We are flung through this episode at a breakneck pace. In the first few minutes we follow a frantic River Song through a series of quick vignettes featuring past and perhaps future characters as she tries to contact the Doctor and get a Vortex Manipulator so she can time travel and meet up with him and Amy at a Roman-era Stonehenge.

River, you are the Doctor's Han Solo?

I love River’s unique way of leaving the Doctor messages, and this time she does so by defacing a cliff on the ‘oldest planet in the Universe,’ which contains the oldest known untranslatable message (nice little nod to So Long and Thanks for All the Fish). The setting at Stonehenge, which I believe was partially filmed on location, was simply breathtaking!

Salisbury Plain and Romans

So much happens in such a short time. The Pandoria (which holds the most dangerous thing in the Universe) begins to open, Rory returns as a Roman, River Song flies the hijacked TARDIS and gets trapped inside, the Doctor’s enemies gather at Stonehenge, and oh, Rory is actually a Auton and he shoots Amy!

In the end, we have the Doctor in a box—literally.

Saving the Universe from the Doctor?

As with all good cliffhangers, we should be left with more questions than answers, and Moffat delivered on all accounts. This is what ‘Doctor Who’ is all about.

Best Quote: The Doctor to a resurrected Rory–
“The Universe is big, it’s vast, and complicated, and ridiculous, and sometimes—very rarely—impossible things just happen and we call them miracles…and, that’s the theory. In 900 years I’ve never seen one yet, but this would do me.”

Best Parts: Wow, Autons, Daleks, Sontarians, River Song is Cleopatra, Rory, and a really Big Box. What’s not to love?

Worst Parts: It all went by so fast that I was forced to watch it twice for the quotes—damn!

My Rating: A great beginning to the end! Sonic-Four.

The Doctor as Roommate July 13, 2010

Posted by rainegendron in Doctor Who, Science Fiction, Science Fiction Television, Television.
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This week’s episode of ‘Doctor Who’ placed the Doctor (Matt Smith) into the life of ordinary man Craig (James Corden) where he must assimilate into the roommate routine of football, and pizza-beer-tele nights.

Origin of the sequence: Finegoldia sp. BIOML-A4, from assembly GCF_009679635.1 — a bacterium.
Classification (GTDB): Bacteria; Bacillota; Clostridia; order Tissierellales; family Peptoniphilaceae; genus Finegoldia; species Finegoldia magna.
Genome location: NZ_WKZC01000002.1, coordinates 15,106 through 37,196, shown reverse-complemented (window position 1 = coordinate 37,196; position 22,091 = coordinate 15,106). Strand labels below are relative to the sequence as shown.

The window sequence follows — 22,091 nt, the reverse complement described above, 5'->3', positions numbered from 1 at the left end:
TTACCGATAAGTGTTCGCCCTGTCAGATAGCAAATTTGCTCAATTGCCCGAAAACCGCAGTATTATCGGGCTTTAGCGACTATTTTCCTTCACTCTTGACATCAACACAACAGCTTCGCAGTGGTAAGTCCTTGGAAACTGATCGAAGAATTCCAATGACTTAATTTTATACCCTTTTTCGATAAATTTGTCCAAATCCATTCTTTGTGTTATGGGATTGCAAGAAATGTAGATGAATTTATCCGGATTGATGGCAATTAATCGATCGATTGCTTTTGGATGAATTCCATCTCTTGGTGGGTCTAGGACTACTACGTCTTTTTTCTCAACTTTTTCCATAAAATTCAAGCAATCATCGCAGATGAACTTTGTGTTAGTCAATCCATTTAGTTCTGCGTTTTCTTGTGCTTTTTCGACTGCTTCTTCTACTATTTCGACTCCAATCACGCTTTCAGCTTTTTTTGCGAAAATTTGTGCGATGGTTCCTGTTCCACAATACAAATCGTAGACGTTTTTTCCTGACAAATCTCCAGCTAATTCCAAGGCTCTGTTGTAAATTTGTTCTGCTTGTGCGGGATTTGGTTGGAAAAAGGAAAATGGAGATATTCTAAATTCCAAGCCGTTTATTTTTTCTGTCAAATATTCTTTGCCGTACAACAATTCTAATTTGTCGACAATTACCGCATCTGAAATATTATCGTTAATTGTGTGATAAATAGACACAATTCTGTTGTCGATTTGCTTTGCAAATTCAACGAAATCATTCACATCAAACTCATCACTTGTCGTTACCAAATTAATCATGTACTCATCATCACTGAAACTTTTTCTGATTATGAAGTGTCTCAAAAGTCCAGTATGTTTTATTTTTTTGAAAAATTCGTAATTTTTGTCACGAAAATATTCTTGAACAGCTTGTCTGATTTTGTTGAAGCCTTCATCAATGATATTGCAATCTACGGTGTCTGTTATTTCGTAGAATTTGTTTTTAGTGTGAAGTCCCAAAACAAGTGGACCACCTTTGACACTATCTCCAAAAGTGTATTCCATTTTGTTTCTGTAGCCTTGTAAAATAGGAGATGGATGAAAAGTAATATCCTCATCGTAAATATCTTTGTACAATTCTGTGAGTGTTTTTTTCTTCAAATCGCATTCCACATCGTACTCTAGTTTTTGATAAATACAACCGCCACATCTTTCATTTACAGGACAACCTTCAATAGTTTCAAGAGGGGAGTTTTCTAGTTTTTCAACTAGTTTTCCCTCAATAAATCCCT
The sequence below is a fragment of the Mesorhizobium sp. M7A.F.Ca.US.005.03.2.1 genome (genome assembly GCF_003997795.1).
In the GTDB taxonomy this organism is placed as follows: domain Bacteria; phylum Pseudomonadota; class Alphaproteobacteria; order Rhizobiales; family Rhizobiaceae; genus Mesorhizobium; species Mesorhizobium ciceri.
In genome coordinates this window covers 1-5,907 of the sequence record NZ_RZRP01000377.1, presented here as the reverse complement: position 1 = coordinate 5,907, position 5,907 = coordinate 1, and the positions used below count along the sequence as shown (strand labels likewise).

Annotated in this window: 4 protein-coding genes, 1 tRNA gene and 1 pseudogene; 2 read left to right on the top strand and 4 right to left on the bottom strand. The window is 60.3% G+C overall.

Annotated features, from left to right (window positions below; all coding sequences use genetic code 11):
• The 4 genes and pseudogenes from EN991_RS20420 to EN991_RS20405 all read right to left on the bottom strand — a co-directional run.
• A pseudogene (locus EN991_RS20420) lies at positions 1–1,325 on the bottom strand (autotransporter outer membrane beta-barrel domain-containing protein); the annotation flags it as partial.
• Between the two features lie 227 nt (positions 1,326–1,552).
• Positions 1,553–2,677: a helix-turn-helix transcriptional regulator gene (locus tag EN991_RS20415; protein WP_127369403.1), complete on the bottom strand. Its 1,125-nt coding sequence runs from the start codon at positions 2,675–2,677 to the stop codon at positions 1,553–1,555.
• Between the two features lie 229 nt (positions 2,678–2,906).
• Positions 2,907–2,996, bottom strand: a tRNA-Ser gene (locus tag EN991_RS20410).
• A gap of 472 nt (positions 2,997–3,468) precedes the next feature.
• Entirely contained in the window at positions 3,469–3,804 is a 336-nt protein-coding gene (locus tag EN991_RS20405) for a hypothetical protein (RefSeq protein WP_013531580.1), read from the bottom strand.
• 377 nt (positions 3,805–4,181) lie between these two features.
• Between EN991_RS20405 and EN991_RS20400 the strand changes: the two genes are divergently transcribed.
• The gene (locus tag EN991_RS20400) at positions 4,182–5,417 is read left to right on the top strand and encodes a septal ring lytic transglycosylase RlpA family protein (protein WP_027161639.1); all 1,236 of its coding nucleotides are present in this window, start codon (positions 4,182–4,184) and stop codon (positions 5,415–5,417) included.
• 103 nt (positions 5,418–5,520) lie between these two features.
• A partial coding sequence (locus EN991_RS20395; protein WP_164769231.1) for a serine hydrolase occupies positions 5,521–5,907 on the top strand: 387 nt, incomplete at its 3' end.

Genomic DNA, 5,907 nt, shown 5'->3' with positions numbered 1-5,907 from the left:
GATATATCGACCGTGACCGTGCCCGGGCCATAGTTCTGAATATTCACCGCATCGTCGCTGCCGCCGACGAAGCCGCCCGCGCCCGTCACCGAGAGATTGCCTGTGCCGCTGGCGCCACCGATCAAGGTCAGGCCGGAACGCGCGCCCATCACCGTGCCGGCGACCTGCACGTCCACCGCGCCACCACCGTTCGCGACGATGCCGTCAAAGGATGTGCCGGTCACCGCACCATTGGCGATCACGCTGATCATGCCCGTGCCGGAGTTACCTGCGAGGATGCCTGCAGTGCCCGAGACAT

I hate it when people drink from the milk!

The Doctor mostly goes it alone in this episode, while companion Amy is left behind in a time-looping TARDIS, unable to land. Following a note left by Amy in the future he tracks the time disturbance to Craig’s flat. Over the coming days, the Doctor must try to determine what is happening upstairs that makes a gross mold-spot on the ceiling of Craig’s flat.

This episode, placed, as it was after the emotional “Vincent” and prior to the season finale, was a fun filler episode. Primarily, we get to see the Doctor in a fish-out-of-water tale, and Smith gets to hone his comedy chops when paired with well-known comedian Corden. The two play nicely off one another and makes for some of the story’s funniest gags.

What is UP with this creepy picture?

As far as ‘Doctor Who’ episodes go, this was not one of the best sci-fi stories. The ending was completely preposterous, even for ‘Doctor Who,’ that’s saying quite a lot! Still, there were many fun moments and lines, and we got to see a wholly different aspect of Smith as Doctor number Eleven.

Best Parts:
The Doctor: weirder than the weirdest human.
We got to see a lot of Matt Smith.

The Doc still has sticky-uppy hair.

Enlisting a cat as a spy. Brilliant!

The Doctor can cook?

Worst Parts: Light on the sci-fi.

My Rating: Amusing situation, but the ending was weak and unsatisfying so I’m give it a 2 out of 5.